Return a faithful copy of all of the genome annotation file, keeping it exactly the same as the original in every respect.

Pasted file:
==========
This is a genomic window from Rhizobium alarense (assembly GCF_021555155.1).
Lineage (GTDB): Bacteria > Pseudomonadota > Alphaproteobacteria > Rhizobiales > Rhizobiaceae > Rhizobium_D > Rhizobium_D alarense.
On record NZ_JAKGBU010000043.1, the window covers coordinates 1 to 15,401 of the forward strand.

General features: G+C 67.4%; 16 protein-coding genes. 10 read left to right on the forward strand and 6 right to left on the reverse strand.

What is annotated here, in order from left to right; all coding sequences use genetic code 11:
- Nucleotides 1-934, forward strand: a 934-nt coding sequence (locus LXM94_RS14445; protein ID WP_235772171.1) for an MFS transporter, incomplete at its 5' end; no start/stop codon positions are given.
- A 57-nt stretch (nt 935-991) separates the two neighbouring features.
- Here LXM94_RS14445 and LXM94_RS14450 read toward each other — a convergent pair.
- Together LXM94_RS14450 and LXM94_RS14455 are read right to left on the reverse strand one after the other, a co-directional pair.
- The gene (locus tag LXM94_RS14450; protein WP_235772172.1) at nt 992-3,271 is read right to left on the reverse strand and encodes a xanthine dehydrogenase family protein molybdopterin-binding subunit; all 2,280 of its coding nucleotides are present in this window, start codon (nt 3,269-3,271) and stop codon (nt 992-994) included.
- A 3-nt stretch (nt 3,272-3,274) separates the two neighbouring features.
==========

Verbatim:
This is a genomic window from Rhizobium alarense (assembly GCF_021555155.1).
Lineage (GTDB): Bacteria > Pseudomonadota > Alphaproteobacteria > Rhizobiales > Rhizobiaceae > Rhizobium_D > Rhizobium_D alarense.
On record NZ_JAKGBU010000043.1, the window covers coordinates 1 to 15,401 of the forward strand.

General features: G+C 67.4%; 16 protein-coding genes. 10 read left to right on the forward strand and 6 right to left on the reverse strand.

What is annotated here, in order from left to right; all coding sequences use genetic code 11:
- Nucleotides 1-934, forward strand: a 934-nt coding sequence (locus LXM94_RS14445; protein ID WP_235772171.1) for an MFS transporter, incomplete at its 5' end; no start/stop codon positions are given.
- A 57-nt stretch (nt 935-991) separates the two neighbouring features.
- Here LXM94_RS14445 and LXM94_RS14450 read toward each other — a convergent pair.
- Together LXM94_RS14450 and LXM94_RS14455 are read right to left on the reverse strand one after the other, a co-directional pair.
- The gene (locus tag LXM94_RS14450; protein WP_235772172.1) at nt 992-3,271 is read right to left on the reverse strand and encodes a xanthine dehydrogenase family protein molybdopterin-binding subunit; all 2,280 of its coding nucleotides are present in this window, start codon (nt 3,269-3,271) and stop codon (nt 992-994) included.
- A 3-nt stretch (nt 3,272-3,274) separates the two neighbouring features.